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Clippings: Olympics 2012 are sports at their best

I knew the American Fab Five would win the women’s gymnastics title at the Olympics several hours before watching some of the action on television Tuesday evening. And I knew Michael Phelps would surpass the Olympic medal count on Tuesday by reaching 19, but fall short in the 200-meter fly by five-hundredths of a second.
But the headlines I saw on my email at work didn’t matter, I knew there was much more to the story.
Watching the action unfold in the 200-meter butterfly and seeing how Phelps led the entire race only to be touched-out at the end was exciting enough — and actually allowed me to focus on the details rather than the result. When he came up for air and saw he’d been beat, you could see his disappointment and you knew what he was thinking: Oh man, I thought I had it in the bag. I can’t believe I lost it in those last few strokes; shoot, I shouldn’t have glided so long on that last stroke, I should have…
But that’s what the Olympics are all about: extraordinary individual effort at that one given moment in one event. In the 200-fly, Phelps lost the edge that was clearly his to South African swimmer Chad le Clos, who took the gold and the glory. He beat Phelps in a race the Olympic legend hadn’t lost, anywhere in the world, since 2000.
Commentators will chatter about how Phelps, with a bit more training and a more serious approach to this year’s Olympics, could (or should) have won even more gold medals, and overall medals — possibly reaching as many as 23-25 if he were in top form.
But that’s not the point: This is the guy’s fourth Olympics. He’s been training in a pool for more than three-quarters of his 27 years. He’s a bit burned out; and at that particular moment he didn’t have as much fire in his belly as did the upstart South African. That’s sports, and that’s what makes it compelling. The most talented don’t always win.
Even knowing the headlines, we watch to see the triumph of victory and the tragedy of defeat. Le Clos won and the elation and surprise on his face was the story to witness, not just Phelps’s disappointment.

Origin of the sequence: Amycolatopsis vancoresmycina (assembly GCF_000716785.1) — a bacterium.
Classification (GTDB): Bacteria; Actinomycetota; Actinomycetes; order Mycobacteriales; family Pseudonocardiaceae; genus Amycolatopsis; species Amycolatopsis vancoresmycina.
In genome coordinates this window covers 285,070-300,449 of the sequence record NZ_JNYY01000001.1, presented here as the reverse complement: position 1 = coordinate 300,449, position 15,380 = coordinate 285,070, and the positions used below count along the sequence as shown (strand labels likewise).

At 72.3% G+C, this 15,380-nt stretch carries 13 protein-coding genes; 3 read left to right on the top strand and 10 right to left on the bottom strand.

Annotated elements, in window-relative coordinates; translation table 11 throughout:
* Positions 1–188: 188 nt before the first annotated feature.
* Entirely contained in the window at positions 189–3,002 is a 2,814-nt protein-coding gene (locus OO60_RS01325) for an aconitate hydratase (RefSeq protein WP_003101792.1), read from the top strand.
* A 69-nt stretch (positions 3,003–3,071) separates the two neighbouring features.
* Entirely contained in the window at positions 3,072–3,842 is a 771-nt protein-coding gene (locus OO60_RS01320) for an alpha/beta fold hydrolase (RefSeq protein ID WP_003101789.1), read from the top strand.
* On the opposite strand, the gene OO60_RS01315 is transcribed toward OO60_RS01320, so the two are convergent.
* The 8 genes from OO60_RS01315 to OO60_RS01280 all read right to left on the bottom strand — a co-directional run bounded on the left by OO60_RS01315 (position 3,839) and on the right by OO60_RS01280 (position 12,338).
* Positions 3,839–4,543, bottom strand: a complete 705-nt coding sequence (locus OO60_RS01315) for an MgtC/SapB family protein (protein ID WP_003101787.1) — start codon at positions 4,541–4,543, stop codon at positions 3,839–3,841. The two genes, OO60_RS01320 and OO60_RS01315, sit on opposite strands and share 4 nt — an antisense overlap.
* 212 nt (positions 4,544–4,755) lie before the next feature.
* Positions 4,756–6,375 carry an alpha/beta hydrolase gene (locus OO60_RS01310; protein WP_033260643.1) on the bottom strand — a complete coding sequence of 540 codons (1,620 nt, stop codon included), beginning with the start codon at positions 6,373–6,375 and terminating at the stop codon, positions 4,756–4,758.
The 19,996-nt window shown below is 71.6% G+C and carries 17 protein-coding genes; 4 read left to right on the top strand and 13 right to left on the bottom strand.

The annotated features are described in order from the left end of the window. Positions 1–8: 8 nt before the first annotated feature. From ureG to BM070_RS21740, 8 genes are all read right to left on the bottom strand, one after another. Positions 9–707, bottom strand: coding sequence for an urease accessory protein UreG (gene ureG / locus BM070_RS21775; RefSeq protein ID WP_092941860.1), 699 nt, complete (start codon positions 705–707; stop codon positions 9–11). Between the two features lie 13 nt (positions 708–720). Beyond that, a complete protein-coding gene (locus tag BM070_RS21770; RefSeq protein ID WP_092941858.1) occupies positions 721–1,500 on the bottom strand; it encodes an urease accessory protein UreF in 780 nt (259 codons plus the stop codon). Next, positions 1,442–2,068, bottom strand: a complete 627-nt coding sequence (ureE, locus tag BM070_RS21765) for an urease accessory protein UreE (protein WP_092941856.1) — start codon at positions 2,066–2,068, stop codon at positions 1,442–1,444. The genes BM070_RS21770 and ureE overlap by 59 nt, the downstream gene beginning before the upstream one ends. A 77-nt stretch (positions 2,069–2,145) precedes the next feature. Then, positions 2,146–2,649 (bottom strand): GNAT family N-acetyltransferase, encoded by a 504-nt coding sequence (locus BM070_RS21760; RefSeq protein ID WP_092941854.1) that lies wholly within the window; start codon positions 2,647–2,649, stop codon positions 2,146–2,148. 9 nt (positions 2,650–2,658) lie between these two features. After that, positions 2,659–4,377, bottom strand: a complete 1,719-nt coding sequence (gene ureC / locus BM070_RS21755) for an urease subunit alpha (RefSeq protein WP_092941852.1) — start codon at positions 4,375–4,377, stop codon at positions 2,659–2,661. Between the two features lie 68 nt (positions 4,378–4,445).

Or consider the Russian women gymnastics team, or the American men’s gymnastics team. The Russian women were in the running, then fell apart with a few missteps. In the men’s gymnastics competition, the Americans — who had expected to medal — were never in it. They just couldn’t find the groove; they lost the mojo they had the day or two before in the preliminary rounds.
The Fab Five, however, were spectacular.
Who couldn’t watch little Gabby Douglas all day long flying high on the uneven bars, springing off the vault so high it’s breathtaking, or bouncing and prancing her way through the floor routine as effortlessly as a pixy sprinkled with fairy dust? And to watch Gabby and her teammates (McKayla Maroney, Kyla Ross, Aly Raisman and Jordyn Wieber) perform so flawlessly in their individual events, and then for Douglas, Wieber and Raisman to execute their floor routines to clinch the gold was the essence of a dominating team performance: flawless execution with minimal mistakes.
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But at this early stage in the Olympics — before the track and field events and many others — it’s the Michael Phelps story I find so interesting.
It is difficult to imagine striving for some ephemeral goal for so much of your life. How do you know at age 6 or 8 or 10 that you want to become the world’s best at something? How do you say to yourself, “I want to win more Olympic medals than any other person in the world ever has before?” How do you tell yourself for 20 straight years that this goal is so important you’ll wake up every morning and go to bed every night with this over-arching goal riding herd on your daily activities — what you eat, how much you exercise, how much you study, how much you socialize, how much you party, how late you stay out, how you spend your “free” time.
Wow. Even if you were motivated to take on that challenge at 15 (the age Phelps competed in his first Olympics), to follow through for the next 12 years is the epitome of commitment.
I’m excited that Phelps has set the record. I am in awe that he has been so disciplined for this long in his life, and that such discipline has led to his success (it doesn’t always). I even bet that Larisa Latynina, who had 18 Olympic medals back in the 1950s-’60s, is glad for a story that puts her back in the spotlight and moves the bar a little higher. Upping the ante is also at the heart and soul of Olympic sports.
But I’m not envious of Phelps, or the Fab Five, or my favorite competitors in the pool, the sport fields or on the track.
I love sports for the fun and the excitement, for the exercise and the camaraderie, for the rush of adrenaline when the moment is yours to win or lose or just have a good go of it. But when it becomes work, I can sympathize with Phelps and understand why he can smile and just be happy he’s still among the world’s best at 27 — gold or silver or bronze, or not.
That he can smile and not beat himself up for losing a race he could have won is actually one of the best story lines of these young games — a little humility in a sea of egos. That’s sports at its best, too.

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